09-08-2010 10:40 PM
09-08-2010 10:54 PM
We find that most users would prefer an over the top installation and in general this usually works provided the following criteria is met:
Previous Norton product is working OK.
Previous Norton product is only 1 year old
You are doing an over the top installation such as NAV 2009 to NAV 2010, etc. Changing products definitely must use the NRT.
Both methods are correct and is really down to personal preference. Some like using the NRT to absolutely ensure (to the extent possible) that the installation goes smoothly, while others (including myself) prefer an over the top install and revert to the NRT only if it proves necessary.
NRT is always recommended under certain conditions such as trying to resolve significant problems with the current installation or changing products like between NAV and NIS, etc.
If you prefer using the NRT, by all means you should do so. There is nothing wrong with this approach.
Hope this helps.
09-08-2010 11:00 PM
The Norton Removal Tool should only be used when there is a problem with your Norton program or if you are upgrading and skipping at least a year between versions like going from NIS 2009 to NIS 2011. It should also be used if you are changing Norton products like going from NAV to NIS. Otherwise, a removal using add/remove or equivalent is good enough. The NRT should also be used if you are going to another security company also.
The more recent Norton products have been cleaning up after themselves better lately with just add/remove and an overinstall if just going from one year to the next of the same product and no problems with the previous year and no changing of different programs.
Success always occurs in private and failure in full view.
09-08-2010 11:12 PM - edited 09-08-2010 11:13 PM
I think Tywin7 feels more comfortable with the NRT approach. I think one thing which has not always been consistent is that the NRT should be used only after doing a conventional uninstall.
I think there has been a case or two where use of the NRT without first doing a conventional uninstall has led to problems.
I know of no cases in which a conventional uninstall followed by use of the NRT has caused problems. So with that procedural "change" in mind I don't see any problem with using the NRT if someone is more comfortable doing so.
And I do certainly agree that the more recent Norton products do a better job with over the top installs.
09-08-2010 11:14 PM
09-08-2010 11:24 PM
Yes understood. If you get a fair number of responses you will likely find that this particular question is quite mixed in terms of people's opinion of both approaches.
09-08-2010 11:49 PM
I used to advocate uninstalling the old version, running the Norton Removal Tool if desired, and then installing the new program. I do not think this approach is necessary any longer. As you may know Symantec developed its own installers when the 2010 products were introduced. The installation process is now designed to be carried out in a way that allows the new version to gracefully replace the old and even retain the previous settings. The overinstall method is now clearly the way the product is intended to be upgraded. I think this year's surge of upgrades via the Norton Update Center, with virtually no problems being reported, highlights just how reliably and effectively the new process works. The whole upgrade procedure amazingly takes only a few minutes. Technology changes and, though I never thought I'd say it, we really have reached the point where uninstalling via Add/Remove Programs and use of the NRT are totally unnecessary prior to an upgrade, and should only be considered in cases where an installation has failed.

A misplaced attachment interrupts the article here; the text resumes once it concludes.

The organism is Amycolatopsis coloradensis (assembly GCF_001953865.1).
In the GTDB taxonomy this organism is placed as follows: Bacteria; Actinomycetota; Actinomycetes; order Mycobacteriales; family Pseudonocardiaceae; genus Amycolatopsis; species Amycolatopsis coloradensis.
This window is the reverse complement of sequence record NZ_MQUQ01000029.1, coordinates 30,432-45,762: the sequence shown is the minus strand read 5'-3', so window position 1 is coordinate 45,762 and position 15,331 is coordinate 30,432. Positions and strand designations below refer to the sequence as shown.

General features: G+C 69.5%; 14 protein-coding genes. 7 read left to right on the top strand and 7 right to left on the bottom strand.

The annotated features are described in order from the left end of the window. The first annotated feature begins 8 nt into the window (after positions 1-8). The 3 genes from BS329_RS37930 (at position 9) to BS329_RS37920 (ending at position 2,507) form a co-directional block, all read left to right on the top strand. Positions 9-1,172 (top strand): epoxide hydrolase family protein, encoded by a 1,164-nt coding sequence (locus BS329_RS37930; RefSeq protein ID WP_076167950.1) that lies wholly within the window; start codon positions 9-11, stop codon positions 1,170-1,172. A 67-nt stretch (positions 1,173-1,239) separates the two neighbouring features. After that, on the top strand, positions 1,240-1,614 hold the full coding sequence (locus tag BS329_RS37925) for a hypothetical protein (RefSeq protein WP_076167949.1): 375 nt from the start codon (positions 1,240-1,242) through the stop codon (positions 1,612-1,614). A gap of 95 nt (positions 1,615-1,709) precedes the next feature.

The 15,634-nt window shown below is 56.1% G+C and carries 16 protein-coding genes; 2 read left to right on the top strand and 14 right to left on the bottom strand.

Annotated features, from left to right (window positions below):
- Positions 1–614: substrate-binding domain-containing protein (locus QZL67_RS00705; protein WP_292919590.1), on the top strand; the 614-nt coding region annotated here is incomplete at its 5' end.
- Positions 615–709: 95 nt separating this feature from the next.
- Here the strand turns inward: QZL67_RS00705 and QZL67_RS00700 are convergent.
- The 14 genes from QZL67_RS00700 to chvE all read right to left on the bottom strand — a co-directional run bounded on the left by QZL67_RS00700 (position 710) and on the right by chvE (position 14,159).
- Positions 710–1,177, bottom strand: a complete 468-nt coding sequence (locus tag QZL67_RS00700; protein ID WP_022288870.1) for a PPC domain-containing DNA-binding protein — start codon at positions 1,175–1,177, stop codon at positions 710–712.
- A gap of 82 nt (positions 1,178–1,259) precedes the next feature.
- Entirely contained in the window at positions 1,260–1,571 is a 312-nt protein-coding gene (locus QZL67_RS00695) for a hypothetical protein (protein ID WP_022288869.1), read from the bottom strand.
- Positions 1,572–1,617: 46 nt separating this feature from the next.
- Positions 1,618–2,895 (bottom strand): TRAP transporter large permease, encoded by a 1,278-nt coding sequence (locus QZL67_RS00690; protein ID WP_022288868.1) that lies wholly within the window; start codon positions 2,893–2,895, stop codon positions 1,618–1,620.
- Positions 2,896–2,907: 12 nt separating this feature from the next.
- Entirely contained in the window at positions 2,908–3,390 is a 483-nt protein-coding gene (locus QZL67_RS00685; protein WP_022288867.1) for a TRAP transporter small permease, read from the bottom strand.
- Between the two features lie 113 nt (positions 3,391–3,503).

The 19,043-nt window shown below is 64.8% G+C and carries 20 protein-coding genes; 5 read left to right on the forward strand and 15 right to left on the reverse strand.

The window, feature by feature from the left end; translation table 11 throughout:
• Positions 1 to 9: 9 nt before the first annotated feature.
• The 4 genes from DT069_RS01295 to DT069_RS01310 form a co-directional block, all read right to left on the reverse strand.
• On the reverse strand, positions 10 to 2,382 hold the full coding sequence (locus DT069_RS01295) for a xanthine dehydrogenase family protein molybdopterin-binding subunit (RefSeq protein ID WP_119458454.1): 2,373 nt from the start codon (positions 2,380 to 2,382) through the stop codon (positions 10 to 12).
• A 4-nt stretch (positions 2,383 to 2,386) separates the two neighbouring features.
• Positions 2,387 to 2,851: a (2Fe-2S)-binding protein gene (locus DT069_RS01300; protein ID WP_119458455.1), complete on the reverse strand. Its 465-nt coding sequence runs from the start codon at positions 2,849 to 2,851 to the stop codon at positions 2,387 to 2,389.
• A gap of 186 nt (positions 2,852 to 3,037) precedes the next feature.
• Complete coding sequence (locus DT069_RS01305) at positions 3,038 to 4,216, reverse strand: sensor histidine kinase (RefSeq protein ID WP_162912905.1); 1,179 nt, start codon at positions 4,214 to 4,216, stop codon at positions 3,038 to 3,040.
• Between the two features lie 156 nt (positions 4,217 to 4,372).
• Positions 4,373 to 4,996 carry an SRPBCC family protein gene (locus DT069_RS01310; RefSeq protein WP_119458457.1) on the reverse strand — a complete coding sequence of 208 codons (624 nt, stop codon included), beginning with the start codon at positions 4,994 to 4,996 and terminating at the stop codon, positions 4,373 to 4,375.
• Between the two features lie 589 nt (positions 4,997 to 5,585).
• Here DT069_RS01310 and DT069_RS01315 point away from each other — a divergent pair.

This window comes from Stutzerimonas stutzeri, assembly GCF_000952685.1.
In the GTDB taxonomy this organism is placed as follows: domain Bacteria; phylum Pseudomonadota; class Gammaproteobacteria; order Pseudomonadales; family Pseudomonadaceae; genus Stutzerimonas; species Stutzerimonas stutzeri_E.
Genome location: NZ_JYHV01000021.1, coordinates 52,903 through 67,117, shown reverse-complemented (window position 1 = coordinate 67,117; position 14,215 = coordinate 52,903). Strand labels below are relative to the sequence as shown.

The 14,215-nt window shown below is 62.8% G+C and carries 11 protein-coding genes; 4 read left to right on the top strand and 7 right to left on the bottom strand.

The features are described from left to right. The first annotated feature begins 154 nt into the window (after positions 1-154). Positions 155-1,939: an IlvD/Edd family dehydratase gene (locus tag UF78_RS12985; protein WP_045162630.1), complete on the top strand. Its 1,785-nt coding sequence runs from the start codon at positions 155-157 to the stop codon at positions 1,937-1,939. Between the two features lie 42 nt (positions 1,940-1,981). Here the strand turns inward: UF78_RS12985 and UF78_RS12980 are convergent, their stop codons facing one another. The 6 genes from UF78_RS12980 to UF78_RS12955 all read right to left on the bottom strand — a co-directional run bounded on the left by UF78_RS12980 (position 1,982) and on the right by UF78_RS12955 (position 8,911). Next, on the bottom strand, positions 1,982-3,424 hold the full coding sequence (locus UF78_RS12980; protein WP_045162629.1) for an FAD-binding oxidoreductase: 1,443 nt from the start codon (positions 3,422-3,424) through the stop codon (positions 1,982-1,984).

09-09-2010 12:42 AM
The NRT doesn't really remove everything, either. It leaves both folder, files and registry keys behind. A Norton folder in c:\programdata that contains a number of files, drivers in the the System32\drivers\ folder, and a number of registry keys. These leftovers doesn't affect a new Norton installation, but I guess an install of another AV or security suite could object.
09-09-2010 03:31 AM
actually I was hoping to see how many people is pro nrt and how many just prefer overinstallation
An important consideration to take into account is that running the Norton Removal Tool will remove a range of Norton software, not just Norton Antivirus or Norton Internet Security (see the full list of Norton software that it removes here). People who use other Norton products, say Norton Ghost, will be less inclined to use the NRT before installing a new version of NAV/NIS simply because they know it will remove the Norton Ghost software in the process. Using the NRT would result in them having to reinstall their Norton Ghost software after they've installed the new version of NAV/NIS. This factor will have an influence on the responses to your question.
09-09-2010 06:10 AM
Let me first offer my congratulations to Tywin7 for posting such an interesting and timely topic!
My views and observations of using the NRT have been eloquently stated by others and do not bear repeating.
You can count me in favor of the “overinstall” method.
If anyone would like to read about my recent bad experience running the NRT for the so called “clean installation” check here.
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